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For some small business owners, watching a larger colleague’s bankruptcy do little to allay fears about their own solvency.
As the coronavirus pandemic continues to weigh on the economy, Ruby Tuesday is the youngest major restaurant chain to seek protection under the US bankruptcy code. While many of its restaurants are closing, others remain open as the company restructures its business. Meanwhile, California Pizza Kitchen has announced its Bankruptcy filing has now canceled its planned auction in July after no bidders came forward and is handing over the property to its lenders, according to published reports.
While restaurants may have struck more than some other industries during the pandemic due to previous closings and reopenings with limited capacity in most places, other companies are not immune to the effects of the current economic downturn.
Of course, not only large companies can file for bankruptcy. And that avenue isn’t the only option for a troubled company – for example, a company could simply liquidate if it has little or no debt and wealth.
However, those with obligations that are no longer manageable may find that bankruptcy is the best way to move forward.
Chapter 11 vs. Chapter 7
First, a new Chapter 11 option may be appropriate if you expect your business to remain profitable over the long term but now needs to be relieved from the creditors. This avenue allows a company to stay operational and generally renegotiate and repay its debt over a set period of time, as well as take other steps to return to profitability.
This route, known as Sub-Chapter 5, which went into effect in February, applies to companies with debt below a certain threshold (with some restrictions). From now through next March, that cap is around $ 7.5 million. (Recently passed laws increased it by $ 2.7 million for a year.)
This option is designed to make the bankruptcy process faster and cheaper for small businesses. It eliminates some cost and paperwork requirements, and allows owners to keep their interest in the business, unlike typical cases in Chapter 11, among other things.
Even so, filing in Sub-Chapter 5 still comes at a heavy price: about $ 10,000 to $ 50,000 depending on the complexity of the case, said Stuart Gold, managing partner at Gold, Lange & Majoros in Southfield, Michigan. The registration fee itself is $ 1,717.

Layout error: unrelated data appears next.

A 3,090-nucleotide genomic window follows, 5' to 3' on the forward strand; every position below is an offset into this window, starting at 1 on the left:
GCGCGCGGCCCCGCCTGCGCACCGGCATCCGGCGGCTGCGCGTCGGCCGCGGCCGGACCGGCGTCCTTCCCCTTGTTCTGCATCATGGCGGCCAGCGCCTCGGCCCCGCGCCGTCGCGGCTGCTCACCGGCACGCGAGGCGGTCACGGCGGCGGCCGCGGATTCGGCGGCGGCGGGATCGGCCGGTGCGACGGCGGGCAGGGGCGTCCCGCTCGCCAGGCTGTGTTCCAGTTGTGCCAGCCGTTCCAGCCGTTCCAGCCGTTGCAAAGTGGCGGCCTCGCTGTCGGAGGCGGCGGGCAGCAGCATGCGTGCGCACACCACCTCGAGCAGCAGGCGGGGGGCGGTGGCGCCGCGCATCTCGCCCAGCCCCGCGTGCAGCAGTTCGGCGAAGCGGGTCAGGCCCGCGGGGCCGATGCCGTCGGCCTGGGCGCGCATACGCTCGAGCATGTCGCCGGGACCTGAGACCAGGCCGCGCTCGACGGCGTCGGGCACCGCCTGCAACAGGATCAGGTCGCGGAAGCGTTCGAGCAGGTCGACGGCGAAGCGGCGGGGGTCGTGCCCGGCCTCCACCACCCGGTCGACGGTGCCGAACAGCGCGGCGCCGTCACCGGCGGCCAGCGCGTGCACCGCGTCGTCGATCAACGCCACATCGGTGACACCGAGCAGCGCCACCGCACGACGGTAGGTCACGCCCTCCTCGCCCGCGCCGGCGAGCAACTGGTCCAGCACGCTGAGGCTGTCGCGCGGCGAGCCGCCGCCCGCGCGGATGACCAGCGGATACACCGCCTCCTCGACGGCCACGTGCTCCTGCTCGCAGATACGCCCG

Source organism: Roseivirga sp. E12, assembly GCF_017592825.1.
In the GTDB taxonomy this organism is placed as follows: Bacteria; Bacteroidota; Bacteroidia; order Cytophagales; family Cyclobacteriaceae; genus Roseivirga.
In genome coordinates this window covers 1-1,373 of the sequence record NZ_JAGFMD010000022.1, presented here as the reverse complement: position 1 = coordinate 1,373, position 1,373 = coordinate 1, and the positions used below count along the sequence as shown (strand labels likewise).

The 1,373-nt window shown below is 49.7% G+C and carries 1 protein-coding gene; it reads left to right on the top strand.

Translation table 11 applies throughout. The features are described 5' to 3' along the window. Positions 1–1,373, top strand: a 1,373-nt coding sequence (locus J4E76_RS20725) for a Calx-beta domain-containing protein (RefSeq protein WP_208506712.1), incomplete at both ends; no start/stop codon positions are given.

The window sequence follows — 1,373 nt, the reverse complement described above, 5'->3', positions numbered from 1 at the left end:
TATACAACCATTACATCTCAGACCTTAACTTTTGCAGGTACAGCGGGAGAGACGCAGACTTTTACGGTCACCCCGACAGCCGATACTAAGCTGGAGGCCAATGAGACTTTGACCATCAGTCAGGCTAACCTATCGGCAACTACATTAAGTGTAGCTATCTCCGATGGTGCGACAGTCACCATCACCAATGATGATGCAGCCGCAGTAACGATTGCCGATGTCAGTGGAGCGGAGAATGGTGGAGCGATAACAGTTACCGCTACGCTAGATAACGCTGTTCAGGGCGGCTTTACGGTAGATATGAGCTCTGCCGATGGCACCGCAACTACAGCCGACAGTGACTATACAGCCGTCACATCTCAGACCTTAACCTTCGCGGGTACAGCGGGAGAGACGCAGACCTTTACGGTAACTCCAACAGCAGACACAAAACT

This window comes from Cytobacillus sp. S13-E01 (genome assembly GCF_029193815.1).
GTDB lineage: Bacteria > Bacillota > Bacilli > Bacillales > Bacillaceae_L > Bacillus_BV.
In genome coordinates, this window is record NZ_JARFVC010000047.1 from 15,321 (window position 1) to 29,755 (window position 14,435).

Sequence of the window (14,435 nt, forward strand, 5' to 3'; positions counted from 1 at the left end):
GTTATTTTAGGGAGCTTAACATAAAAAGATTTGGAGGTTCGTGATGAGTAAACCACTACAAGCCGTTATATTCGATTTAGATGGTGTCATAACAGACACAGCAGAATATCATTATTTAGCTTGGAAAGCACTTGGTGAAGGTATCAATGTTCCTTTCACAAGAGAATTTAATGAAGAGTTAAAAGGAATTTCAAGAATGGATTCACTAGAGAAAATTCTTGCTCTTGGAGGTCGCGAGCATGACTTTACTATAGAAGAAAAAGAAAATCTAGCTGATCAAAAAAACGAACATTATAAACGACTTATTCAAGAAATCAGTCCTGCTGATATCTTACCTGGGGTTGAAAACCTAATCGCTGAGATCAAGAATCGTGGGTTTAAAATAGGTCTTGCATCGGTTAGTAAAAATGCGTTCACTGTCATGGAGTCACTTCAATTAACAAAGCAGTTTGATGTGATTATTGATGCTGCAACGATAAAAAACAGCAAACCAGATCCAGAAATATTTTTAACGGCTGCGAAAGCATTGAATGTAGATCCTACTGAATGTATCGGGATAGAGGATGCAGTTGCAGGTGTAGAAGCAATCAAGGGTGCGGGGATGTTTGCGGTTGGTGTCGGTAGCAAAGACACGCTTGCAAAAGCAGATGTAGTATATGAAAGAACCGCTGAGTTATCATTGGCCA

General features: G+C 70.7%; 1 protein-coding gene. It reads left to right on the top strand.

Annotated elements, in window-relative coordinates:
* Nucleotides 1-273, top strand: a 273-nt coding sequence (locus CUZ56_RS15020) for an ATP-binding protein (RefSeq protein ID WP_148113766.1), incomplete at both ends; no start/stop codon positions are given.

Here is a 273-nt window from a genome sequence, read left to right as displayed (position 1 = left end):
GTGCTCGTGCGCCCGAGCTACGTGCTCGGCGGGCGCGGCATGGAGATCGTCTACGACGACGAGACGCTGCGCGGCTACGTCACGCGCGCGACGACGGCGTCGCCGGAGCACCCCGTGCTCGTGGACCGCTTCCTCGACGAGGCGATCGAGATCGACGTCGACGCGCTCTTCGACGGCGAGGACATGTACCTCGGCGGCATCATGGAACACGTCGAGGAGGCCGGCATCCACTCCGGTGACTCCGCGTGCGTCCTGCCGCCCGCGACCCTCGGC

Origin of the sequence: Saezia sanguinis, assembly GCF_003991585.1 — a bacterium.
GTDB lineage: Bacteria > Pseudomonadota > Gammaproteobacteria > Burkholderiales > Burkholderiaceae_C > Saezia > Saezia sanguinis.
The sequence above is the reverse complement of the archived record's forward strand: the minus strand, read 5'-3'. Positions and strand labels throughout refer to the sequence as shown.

However, before you get down to filing, you should check with a bankruptcy practitioner to see if this is your best bet.
“You want to make sure that you have a viable business that can survive and that needs relief to justify the fees,” Gold said.
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In a Chapter 7 bankruptcy, a trustee will liquidate the applicant’s assets and attempt to pay off the creditors.
While this is a common avenue for individuals, it may not be appropriate for a business because it doesn’t clear the company’s debt, said Cara O’Neill, legal editor at Nolo.com and bankruptcy and litigation attorney in Roseville, California.
“Most business owners seek to get out of their liability for business debt first and foremost, and this is better done with a personal filing in Chapter 7 or Chapter 13,” said O’Neill.
Even if your business is a legal entity in its own right and kept separate from your personal finances, owners who have provided a personal guarantee for their business debt will still be on the hook if the business goes bankrupt.
In this case there is an opportunity to potentially prevent your personal assets from being seized – i.e. H. Your house, your car, your savings, etc – in filing for bankruptcy as well.
“It happens all the time,” said Charles Bullock, bankruptcy attorney and founder of Stevenson & Bullock in Southfield, Michigan.
“It could be a midsize company where the group of owners has been forced to guarantee debt, or it could be a single owner where the debt is overwhelming,” Bullock said. “We will see both the individual and the company file for bankruptcy to get a fresh start or [stop] Debt collection. “
Submission as an individual
Most individuals filing under either Chapter 7 or 13 and having a filing fee of a few hundred dollars and soliciting an attorney can add up to $ 1,200 to about $ 3,500 depending on where you live and the complexity of your case.
Both methods stop debt collection activities such as phone calls from creditors or debt collection agencies, garnishments of wages, and possibly lawsuits from creditors. (Court rulings that are already in place are more difficult to clear, as are some other types of debt, including student loans.)
However, there are differences in who is qualified and how debt is treated with each option. Chapter 7 is generally aimed at those who lack the income to repay their debts and who have few wealth. This is also the most common method of filing for bankruptcy.
This approach quickly clears many forms of debt, including credit cards, medical bills, personal loans, and possibly these personal guarantees. However, it doesn’t necessarily prevent your car from being repossessed or prevent your home from being foreclosed.
Typically, in Chapter 13, you have three to five years to repay certain debts and acquire the asset, such as To keep a house or a car. It also prevents creditors from garnishing your wages or collecting a levy on your bank account. This sign-up option requires you to have an income and your debt (both secured and unsecured) to be less than a certain amount (approximately $ 1.6 million total).
For those with debt above this threshold, Chapter 11 may be the best choice. This is the least common option for individuals.